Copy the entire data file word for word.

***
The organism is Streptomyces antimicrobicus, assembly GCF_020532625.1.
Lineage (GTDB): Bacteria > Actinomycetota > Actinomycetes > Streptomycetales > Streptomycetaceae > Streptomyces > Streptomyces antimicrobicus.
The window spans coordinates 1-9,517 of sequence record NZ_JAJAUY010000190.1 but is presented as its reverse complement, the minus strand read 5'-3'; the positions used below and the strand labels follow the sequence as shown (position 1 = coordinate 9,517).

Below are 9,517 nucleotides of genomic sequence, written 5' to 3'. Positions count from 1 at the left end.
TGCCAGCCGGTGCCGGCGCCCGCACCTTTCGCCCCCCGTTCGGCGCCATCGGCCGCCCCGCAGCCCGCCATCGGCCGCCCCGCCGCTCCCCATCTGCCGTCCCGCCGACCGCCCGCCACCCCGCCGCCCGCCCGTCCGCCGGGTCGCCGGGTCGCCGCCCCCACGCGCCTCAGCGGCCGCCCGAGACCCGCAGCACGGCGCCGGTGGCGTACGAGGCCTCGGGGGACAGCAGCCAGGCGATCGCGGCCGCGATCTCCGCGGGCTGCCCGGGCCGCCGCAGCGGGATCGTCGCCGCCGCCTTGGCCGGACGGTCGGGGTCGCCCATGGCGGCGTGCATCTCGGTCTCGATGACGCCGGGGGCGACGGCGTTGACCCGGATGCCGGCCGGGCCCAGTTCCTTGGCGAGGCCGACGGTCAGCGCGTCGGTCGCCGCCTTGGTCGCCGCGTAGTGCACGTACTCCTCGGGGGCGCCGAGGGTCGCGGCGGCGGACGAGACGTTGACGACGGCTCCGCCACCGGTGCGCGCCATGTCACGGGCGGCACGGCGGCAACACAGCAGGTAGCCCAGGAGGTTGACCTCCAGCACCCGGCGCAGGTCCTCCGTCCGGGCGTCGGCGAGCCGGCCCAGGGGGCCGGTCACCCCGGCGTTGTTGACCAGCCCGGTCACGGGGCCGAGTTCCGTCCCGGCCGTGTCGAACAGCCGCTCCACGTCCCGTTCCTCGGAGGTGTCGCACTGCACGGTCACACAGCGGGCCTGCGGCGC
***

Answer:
The organism is Streptomyces antimicrobicus, assembly GCF_020532625.1.
Lineage (GTDB): Bacteria > Actinomycetota > Actinomycetes > Streptomycetales > Streptomycetaceae > Streptomyces > Streptomyces antimicrobicus.
The window spans coordinates 1-9,517 of sequence record NZ_JAJAUY010000190.1 but is presented as its reverse complement, the minus strand read 5'-3'; the positions used below and the strand labels follow the sequence as shown (position 1 = coordinate 9,517).

Below are 9,517 nucleotides of genomic sequence, written 5' to 3'. Positions count from 1 at the left end.
TGCCAGCCGGTGCCGGCGCCCGCACCTTTCGCCCCCCGTTCGGCGCCATCGGCCGCCCCGCAGCCCGCCATCGGCCGCCCCGCCGCTCCCCATCTGCCGTCCCGCCGACCGCCCGCCACCCCGCCGCCCGCCCGTCCGCCGGGTCGCCGGGTCGCCGCCCCCACGCGCCTCAGCGGCCGCCCGAGACCCGCAGCACGGCGCCGGTGGCGTACGAGGCCTCGGGGGACAGCAGCCAGGCGATCGCGGCCGCGATCTCCGCGGGCTGCCCGGGCCGCCGCAGCGGGATCGTCGCCGCCGCCTTGGCCGGACGGTCGGGGTCGCCCATGGCGGCGTGCATCTCGGTCTCGATGACGCCGGGGGCGACGGCGTTGACCCGGATGCCGGCCGGGCCCAGTTCCTTGGCGAGGCCGACGGTCAGCGCGTCGGTCGCCGCCTTGGTCGCCGCGTAGTGCACGTACTCCTCGGGGGCGCCGAGGGTCGCGGCGGCGGACGAGACGTTGACGACGGCTCCGCCACCGGTGCGCGCCATGTCACGGGCGGCACGGCGGCAACACAGCAGGTAGCCCAGGAGGTTGACCTCCAGCACCCGGCGCAGGTCCTCCGTCCGGGCGTCGGCGAGCCGGCCCAGGGGGCCGGTCACCCCGGCGTTGTTGACCAGCCCGGTCACGGGGCCGAGTTCCGTCCCGGCCGTGTCGAACAGCCGCTCCACGTCCCGTTCCTCGGAGGTGTCGCACTGCACGGTCACACAGCGGGCCTGCGGCGC